Arrow Season 1 Finale Review “Sacrifice”

Superhero shows are something of a small commodity on television. Shows about people with special powers or a unique desire for revenge often fail and fail miserably. Characters far more prominent in the Marvel or DC universes have come and gone without making much of an impact on the television landscape. Given the immense success of superheros on the big screen, it’s been somewhat surprising to see the failure of the genre on the small screen.

The reasons for the lack of success are numerous, but the biggest reason is the most difficult to overcome. Simply put, when good fights evil, we end with villains who are too hammy, heroes who are boringly unbeatable, and supposedly strong women cry and swoon over masked men or their civilian counterparts.

For the vast majority of the season, Arrow avoided this fate. While there were plenty of inconsistencies and maybe a bit too heavy of a hand on the class warfare side of things, the show managed to avoid falling into the superhero show trap. It was steadied by a breakout performance by Stephen Amell, and a strong vision coming from the writers room. Oliver Queen doesn’t always make the right decisions. He’s still a person trying to grow and find himself in the world. While a lot of the action is well-conceived, the show really hums when Amell is out of the hood and interacting with those around him.

And the show just cruised along. It was well-paced, well-shot, and always fun. Unfortunately, with the season finale requiring resolution and big, bold action, the show fell right into the superhero show trap. It’s problems began right from the opening bell. With Amell in chains (without his shirt, nobody said the people at Arrow were stupid), Malcolm Merlin delivers the bad guy speech featuring the word that gives the finale its title. The first one wasn’t a problem. It was the 37 others that followed throughout the hour. Themes are fine. Themes that are blatantly obvious are fine. But themes that are beaten into the audience’s skull pass the point of redundancy and start becoming insulting to the viewer.

One of my other concerns is the fate of Oliver and Laurel. I don’t mind the coupling of the two. Obviously, it’s something the show is going to explore. They’ve positioned them as something of soulmates, so I can’t quibble with the notion. However, the back and forth between the two over the past few weeks has turned Laurel into the standard damsel-in-distress that can drag a lot of superhero stories. I’m not a huge fan of the Laurel Lance character to begin with (though I understand her necessity), I appreciated her more when she was kicking tail and dominating the law. The show has to strike a balance in season two.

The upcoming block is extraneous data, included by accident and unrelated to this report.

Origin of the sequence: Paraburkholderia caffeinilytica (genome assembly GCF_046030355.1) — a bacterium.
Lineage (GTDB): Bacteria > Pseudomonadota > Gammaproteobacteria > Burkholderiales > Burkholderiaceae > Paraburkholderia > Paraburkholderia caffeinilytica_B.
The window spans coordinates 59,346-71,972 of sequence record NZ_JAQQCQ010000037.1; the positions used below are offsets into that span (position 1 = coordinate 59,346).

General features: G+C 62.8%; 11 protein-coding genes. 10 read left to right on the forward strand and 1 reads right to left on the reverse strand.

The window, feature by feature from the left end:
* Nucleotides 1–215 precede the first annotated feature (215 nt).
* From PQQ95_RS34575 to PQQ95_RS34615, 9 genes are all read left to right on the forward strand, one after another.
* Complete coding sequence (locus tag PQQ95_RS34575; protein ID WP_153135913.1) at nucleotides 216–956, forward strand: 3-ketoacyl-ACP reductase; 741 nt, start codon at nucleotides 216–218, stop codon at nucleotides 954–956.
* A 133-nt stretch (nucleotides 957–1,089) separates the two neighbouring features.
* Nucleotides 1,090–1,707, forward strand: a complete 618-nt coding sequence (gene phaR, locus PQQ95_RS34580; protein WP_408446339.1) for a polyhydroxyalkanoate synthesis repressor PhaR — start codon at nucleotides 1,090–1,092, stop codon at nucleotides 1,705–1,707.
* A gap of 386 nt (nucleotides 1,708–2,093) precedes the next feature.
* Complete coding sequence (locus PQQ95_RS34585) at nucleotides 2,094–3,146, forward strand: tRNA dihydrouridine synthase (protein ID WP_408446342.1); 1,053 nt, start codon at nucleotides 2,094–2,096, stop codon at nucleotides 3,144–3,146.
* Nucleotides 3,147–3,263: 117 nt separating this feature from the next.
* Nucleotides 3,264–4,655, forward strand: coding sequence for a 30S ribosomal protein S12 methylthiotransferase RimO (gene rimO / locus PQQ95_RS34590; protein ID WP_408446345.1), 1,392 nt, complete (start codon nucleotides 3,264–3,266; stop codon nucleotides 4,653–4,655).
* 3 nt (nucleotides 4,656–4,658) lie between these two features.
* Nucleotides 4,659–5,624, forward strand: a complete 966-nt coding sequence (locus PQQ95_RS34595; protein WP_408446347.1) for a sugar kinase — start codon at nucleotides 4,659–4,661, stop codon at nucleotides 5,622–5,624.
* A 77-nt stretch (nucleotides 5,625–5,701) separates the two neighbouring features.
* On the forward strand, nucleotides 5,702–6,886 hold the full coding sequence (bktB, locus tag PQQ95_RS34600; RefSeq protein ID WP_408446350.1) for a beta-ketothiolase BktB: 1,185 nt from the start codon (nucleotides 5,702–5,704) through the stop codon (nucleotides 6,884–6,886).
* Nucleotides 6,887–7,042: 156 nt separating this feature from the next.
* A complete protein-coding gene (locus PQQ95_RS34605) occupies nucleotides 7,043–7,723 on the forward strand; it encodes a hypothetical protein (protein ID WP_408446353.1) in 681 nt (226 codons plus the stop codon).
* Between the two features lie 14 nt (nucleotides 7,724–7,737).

The episode was dragged down by lofty expectations and typical superhero show troubles, there were plenty of moments in the finale that really popped. I appreciate the growth of the Arrow team, and I legitimately enjoyed their Buffy the Vampire Slayer “the hero has friends” moment underneath Verdant. Oliver’s not alone. With so much of the season featuring him struggling to let people in, it was nice to finally see him acknowledge the trust he has in these two people. We don’t know if Tommy’s death will have a negative impact on his budding relationship with Felicity and Diggle, but that establishment of trust and togetherness between the three should be something that maintains through the hiatus.

While the show has some solid ancillary characters (and some profoundly ridiculous ones), the show is going to ride on the considerably chiseled shoulders of Amell. He’s made potentially clunky dialogue carry some real weight, and has given the proceedings a grounded humanity that is hard to find in these types of shows. His performance has been truly impressive and something that is really going to vault him into a legitimate star. He doesn’t have the chops of the top flight actors yet, but he’s got a great presence, The Look (duh), and he was pretty effective at showing off his range throughout the season. I would like the show to showcase more of his humorous side in season two, because that always worked this season. Unfortunately, the show took itself a little to seriously down the stretch, so we didn’t get to see much of Amell’s comedic chops. He really has a good sense of the moment and uses facial expressions well to get his point across. The sky is the absolute limit for him.

The sky isn’t quite the limit for Arrow. The finale definitely had its problems, but its freshman season did prove one thing: There is room for the superhero on television. With another attempt at Wonder Woman coming, and ABC’s much ballyhooed Agents of S.H.I.E.L.D. on the horizon for the fall, hopefully the other networks are serving notice.